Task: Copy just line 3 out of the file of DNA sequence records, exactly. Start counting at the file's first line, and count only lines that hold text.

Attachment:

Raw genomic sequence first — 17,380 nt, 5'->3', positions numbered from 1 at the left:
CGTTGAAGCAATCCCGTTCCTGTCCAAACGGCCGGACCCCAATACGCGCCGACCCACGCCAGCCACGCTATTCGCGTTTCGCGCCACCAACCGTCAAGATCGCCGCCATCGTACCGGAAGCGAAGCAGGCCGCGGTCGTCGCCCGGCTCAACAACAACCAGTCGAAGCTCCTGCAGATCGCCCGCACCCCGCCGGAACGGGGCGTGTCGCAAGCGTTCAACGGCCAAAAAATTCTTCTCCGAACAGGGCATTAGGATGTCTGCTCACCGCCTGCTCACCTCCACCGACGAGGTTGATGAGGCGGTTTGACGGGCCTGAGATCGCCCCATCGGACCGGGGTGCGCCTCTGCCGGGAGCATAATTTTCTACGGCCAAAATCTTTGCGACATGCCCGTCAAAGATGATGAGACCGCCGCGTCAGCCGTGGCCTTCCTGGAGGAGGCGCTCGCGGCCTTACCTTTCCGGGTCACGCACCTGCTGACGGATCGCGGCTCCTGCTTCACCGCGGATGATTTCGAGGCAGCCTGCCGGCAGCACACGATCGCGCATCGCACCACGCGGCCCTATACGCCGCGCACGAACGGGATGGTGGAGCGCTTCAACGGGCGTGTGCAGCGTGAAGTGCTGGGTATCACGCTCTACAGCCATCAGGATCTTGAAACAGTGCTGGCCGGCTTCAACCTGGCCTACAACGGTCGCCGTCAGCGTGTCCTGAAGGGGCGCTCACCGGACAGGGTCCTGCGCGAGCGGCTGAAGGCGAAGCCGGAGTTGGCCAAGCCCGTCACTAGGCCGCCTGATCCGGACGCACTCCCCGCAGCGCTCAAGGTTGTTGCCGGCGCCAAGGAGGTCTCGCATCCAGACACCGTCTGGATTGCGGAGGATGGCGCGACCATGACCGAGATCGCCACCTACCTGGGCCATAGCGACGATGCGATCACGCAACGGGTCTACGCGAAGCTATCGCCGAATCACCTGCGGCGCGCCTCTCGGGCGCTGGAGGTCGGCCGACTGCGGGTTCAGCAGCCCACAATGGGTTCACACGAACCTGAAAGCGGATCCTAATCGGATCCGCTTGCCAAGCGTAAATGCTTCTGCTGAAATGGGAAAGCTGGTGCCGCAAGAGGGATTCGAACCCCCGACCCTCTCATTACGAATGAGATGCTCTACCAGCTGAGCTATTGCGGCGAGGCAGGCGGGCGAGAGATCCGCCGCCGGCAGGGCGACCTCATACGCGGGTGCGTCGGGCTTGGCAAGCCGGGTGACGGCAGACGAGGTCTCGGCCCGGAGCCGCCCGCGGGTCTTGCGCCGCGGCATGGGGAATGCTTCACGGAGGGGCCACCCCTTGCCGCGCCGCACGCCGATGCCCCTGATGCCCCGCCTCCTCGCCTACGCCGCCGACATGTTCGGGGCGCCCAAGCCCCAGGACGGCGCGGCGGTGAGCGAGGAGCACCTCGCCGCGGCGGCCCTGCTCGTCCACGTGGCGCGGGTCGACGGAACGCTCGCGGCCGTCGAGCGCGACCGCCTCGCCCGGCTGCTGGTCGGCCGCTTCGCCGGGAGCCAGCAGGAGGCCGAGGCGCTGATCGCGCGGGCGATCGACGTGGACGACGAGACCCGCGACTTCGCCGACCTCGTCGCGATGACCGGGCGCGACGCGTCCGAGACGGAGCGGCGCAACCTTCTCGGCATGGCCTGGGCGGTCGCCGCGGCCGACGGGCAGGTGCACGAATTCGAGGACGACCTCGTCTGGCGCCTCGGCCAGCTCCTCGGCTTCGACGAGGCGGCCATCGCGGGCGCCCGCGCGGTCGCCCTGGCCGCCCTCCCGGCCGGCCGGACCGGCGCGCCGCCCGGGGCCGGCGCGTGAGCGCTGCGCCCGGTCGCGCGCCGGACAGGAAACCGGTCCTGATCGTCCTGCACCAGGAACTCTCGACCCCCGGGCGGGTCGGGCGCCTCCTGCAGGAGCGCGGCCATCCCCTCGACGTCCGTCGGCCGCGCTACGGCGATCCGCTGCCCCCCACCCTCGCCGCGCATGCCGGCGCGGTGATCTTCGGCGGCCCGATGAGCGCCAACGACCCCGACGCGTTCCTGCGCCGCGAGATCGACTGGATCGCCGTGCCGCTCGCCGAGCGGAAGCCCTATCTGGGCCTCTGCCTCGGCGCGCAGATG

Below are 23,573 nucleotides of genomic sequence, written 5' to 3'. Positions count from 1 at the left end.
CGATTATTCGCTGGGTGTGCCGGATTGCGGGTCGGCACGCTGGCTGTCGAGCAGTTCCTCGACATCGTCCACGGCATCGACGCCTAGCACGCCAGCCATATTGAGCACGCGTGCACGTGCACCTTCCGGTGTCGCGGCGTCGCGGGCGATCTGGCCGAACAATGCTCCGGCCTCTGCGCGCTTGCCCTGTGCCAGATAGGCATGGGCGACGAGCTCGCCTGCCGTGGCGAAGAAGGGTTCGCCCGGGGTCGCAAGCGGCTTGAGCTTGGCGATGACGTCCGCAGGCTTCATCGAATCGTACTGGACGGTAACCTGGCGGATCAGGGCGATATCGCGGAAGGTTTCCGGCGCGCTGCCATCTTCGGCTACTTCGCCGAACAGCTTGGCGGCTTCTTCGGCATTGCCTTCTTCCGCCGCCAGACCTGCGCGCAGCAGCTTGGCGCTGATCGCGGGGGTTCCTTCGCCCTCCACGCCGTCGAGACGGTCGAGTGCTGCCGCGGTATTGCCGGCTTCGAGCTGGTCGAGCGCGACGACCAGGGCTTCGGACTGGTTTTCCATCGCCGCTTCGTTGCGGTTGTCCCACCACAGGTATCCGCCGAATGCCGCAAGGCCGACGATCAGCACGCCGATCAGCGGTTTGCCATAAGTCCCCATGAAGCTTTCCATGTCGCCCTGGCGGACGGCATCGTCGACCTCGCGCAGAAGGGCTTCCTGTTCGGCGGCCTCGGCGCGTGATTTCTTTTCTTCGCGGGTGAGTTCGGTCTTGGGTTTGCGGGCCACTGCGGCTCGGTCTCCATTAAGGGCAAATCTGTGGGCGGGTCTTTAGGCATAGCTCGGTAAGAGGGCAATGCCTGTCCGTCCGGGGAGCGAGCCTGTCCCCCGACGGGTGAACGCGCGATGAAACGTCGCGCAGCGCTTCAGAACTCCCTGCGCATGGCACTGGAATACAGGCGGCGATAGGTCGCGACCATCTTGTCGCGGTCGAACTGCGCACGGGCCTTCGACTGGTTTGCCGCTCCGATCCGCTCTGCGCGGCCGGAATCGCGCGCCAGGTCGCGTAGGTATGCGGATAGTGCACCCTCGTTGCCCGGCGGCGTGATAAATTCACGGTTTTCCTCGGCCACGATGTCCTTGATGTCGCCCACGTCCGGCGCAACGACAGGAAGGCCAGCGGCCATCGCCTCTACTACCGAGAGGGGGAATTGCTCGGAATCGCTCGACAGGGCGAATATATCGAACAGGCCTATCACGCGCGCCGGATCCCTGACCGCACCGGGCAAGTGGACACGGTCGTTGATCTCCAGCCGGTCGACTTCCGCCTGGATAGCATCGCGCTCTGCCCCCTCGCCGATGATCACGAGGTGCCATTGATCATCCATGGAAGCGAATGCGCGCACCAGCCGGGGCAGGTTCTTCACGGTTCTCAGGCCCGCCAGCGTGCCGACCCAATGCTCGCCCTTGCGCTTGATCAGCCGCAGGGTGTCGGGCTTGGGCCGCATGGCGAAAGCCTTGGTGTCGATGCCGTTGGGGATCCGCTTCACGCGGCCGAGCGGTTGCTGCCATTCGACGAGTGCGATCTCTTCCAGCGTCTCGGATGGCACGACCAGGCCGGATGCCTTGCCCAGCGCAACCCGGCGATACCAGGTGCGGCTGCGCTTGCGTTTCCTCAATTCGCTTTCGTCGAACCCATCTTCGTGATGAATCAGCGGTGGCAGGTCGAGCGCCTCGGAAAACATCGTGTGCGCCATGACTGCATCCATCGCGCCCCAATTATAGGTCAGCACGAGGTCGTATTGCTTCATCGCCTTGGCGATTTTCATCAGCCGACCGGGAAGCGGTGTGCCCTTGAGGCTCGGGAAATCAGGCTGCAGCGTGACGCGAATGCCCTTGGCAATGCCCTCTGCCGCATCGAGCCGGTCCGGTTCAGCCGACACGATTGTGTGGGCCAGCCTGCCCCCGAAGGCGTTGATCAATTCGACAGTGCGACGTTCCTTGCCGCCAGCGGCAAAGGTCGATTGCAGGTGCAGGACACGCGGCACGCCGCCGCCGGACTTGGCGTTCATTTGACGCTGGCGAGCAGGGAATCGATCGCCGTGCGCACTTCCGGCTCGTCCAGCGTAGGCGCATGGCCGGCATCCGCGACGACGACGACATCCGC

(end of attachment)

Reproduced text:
Below are 23,573 nucleotides of genomic sequence, written 5' to 3'. Positions count from 1 at the left end.